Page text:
Adult scarab beetles lay their eggs in lawns. The larval stages of the beetle pose a danger to turf grass due to their voracious feeding habits. Approximately nine species of dark scarab beetles occur on home lawns; May/June beetles (Phyllophaga species), black turfgrass Ataenius (Ataenius spretulus), green June beetle (Cotinis nitida), Japanese beetle (Popillia japonica), Oriental beetle (Exomala orientalis), Aphodius beetles (Aphodius granarius), bluegrass billbug (Sphenophorous parvulus), northern masked chafers (Cyclocephala borealis) and false Japanese beetle (Strigoderma arbicola).
The scarab beetles all sport hard bodies but vary in colouration, size and shape. May/June beetles have chestnut brown body. The Ataenius and the Aphodius beetles have black bodies. The northern masked chafers have shiny brown bodies withdark brown facial masks. Metallic green in colour, the green June beetle has a brown stripe on the sides of its body and brown legs. The Japanese beetle has a greenish metallic body with tan colouration and the false Japanese beetle looks similar but without the metallic sheen. The Oriental beetle is often light brown to black. The bluegrass billbug is a bluish-grey with a long facial snout.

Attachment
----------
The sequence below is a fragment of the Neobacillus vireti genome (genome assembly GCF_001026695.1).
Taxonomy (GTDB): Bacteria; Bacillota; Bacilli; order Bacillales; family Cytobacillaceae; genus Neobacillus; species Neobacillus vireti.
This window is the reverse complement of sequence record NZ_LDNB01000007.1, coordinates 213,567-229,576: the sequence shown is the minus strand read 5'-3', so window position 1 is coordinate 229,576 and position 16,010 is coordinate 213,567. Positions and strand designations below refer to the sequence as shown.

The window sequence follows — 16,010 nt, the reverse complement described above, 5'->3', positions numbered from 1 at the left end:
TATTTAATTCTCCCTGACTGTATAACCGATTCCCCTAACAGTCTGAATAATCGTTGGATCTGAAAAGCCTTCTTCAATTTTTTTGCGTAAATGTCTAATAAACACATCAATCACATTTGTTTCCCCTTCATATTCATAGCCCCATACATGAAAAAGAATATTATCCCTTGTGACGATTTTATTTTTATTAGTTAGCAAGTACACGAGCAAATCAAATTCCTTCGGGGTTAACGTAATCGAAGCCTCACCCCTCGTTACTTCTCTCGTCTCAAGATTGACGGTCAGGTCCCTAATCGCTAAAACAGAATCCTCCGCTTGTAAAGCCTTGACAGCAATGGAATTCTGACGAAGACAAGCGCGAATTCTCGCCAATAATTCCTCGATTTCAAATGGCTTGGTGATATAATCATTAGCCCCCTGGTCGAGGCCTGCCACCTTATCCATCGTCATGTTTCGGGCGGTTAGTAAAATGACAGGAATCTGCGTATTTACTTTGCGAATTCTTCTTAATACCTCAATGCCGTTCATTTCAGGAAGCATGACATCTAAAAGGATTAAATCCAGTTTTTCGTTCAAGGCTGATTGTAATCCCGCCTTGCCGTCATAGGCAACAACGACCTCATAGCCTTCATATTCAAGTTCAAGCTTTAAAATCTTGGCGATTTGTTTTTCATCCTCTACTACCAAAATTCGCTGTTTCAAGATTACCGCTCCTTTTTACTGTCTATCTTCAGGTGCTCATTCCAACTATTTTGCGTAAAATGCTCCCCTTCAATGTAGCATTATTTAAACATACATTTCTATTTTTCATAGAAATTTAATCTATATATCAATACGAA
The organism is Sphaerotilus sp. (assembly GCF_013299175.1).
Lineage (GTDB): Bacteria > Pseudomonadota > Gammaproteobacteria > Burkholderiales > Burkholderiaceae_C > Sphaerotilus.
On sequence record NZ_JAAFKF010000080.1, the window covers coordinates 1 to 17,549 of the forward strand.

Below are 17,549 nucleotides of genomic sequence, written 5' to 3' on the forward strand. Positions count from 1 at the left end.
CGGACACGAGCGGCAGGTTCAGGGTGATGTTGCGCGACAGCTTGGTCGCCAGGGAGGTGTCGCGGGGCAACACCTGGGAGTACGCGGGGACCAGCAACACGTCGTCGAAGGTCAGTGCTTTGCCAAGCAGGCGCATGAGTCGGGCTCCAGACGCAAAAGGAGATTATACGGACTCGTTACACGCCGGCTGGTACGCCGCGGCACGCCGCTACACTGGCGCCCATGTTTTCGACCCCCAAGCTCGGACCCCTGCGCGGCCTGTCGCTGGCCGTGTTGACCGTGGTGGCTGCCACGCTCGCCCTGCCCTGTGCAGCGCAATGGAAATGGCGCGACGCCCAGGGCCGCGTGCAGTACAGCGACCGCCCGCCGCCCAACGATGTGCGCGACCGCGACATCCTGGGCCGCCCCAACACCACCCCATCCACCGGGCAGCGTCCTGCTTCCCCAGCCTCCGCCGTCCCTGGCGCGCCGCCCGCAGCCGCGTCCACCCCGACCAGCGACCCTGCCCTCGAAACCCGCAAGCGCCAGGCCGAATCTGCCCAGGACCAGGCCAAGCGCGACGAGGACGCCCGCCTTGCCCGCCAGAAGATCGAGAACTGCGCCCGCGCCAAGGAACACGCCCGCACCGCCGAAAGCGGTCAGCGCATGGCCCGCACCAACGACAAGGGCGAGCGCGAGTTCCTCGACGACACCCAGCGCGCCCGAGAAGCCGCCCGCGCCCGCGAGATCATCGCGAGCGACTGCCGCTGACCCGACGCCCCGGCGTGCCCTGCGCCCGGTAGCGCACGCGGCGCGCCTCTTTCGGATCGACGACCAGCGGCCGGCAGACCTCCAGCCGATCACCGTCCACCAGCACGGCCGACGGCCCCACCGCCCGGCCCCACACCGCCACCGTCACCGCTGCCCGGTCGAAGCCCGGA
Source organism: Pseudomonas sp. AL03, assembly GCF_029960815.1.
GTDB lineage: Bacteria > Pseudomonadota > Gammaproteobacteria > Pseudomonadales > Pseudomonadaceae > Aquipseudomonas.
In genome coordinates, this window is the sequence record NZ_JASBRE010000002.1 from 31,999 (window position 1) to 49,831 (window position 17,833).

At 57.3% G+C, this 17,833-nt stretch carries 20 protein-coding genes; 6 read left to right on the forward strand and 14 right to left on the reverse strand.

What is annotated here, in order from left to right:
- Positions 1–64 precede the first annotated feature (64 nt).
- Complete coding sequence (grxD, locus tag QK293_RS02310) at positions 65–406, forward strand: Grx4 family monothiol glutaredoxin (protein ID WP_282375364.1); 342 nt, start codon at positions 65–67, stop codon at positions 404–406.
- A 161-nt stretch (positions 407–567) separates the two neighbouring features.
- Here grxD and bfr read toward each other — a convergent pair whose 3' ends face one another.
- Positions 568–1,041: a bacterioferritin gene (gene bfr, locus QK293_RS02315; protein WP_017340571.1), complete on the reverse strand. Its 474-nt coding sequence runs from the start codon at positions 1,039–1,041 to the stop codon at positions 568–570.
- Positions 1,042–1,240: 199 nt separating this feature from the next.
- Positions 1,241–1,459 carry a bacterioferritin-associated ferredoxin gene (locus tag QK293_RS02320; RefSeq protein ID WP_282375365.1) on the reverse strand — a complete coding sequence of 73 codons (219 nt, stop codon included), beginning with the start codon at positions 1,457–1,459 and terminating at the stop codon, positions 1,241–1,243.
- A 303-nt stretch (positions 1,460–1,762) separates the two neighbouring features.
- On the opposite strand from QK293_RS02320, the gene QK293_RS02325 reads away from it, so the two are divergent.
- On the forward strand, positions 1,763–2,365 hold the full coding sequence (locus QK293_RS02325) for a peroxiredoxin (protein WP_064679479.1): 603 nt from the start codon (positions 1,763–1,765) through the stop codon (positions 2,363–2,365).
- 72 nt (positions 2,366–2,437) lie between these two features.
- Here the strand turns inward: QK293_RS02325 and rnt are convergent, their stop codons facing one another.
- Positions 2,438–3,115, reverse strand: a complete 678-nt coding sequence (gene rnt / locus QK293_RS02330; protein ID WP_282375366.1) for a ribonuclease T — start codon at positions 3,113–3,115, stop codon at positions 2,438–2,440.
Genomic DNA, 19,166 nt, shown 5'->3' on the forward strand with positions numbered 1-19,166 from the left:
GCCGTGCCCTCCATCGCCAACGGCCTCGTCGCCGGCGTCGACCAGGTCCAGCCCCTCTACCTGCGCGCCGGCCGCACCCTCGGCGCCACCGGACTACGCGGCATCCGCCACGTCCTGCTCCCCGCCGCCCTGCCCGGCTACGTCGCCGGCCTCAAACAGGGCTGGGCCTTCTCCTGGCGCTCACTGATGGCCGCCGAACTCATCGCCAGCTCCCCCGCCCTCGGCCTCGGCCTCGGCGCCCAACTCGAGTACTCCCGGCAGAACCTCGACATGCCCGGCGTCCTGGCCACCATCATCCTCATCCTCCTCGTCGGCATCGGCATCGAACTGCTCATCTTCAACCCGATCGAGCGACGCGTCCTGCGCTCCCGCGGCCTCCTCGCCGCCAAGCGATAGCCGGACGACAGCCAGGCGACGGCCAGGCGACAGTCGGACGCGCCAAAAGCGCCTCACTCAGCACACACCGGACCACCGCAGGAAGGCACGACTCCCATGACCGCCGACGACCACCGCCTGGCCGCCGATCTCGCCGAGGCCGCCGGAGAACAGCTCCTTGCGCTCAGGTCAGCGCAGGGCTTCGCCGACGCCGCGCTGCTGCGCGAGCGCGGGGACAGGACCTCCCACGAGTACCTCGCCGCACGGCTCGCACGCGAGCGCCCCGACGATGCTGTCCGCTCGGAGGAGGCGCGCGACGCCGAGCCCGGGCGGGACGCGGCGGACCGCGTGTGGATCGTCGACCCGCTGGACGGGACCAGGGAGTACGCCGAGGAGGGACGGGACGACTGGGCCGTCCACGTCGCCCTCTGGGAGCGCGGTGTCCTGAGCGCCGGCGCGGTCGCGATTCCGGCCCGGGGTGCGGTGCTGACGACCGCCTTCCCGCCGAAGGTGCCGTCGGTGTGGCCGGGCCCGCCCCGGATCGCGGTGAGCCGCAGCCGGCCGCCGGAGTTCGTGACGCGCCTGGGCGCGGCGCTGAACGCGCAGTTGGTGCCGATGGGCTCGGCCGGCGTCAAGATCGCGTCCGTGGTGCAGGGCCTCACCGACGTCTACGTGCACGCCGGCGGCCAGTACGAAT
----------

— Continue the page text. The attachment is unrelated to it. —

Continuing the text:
The grubs of scarab beetles all share a similar appearance. The insects appear white, c-shaped and have six legs. Depending on the species, the grubs vary in size and thickness. The head of the grub is usually dark brown or orange coloured and the abdomen sometimes appears tan to brown in colour. Grub identification usually requires an expert who will be able to observe the hairs and sutures on the abdomen of the grub's body.
Adult scarab beetles do not feed on the lawn but they often feed on trees, shrubs and ornamentals. The grubs of the beetle feed heavily on the roots of the grass. Their feeding causes the lawn to turn yellow and brown. Large dead areas often appear with a severe infestation. The life cycle of each beetle is unique but some grub species, such as the May/June beetle, persist in the lawn until the grubs are three years old before they emerge from the turf as adult beetles.
Scarab beetles enjoy laying their eggs in moist, open lawn areas. Egg laying usually occurs during the night. Avoid extensive watering during June and July when the beetles are the most active and lay their eggs. If moderate lawn damage does occur from beetle grubs, fertilise and maintain the lawn so it can overcome the damage. The best control is gained when pesticides such as imidacloprid and thiomethoxam are applied when you first observe the adult beetles on the lawn and the beetles are laying eggs.
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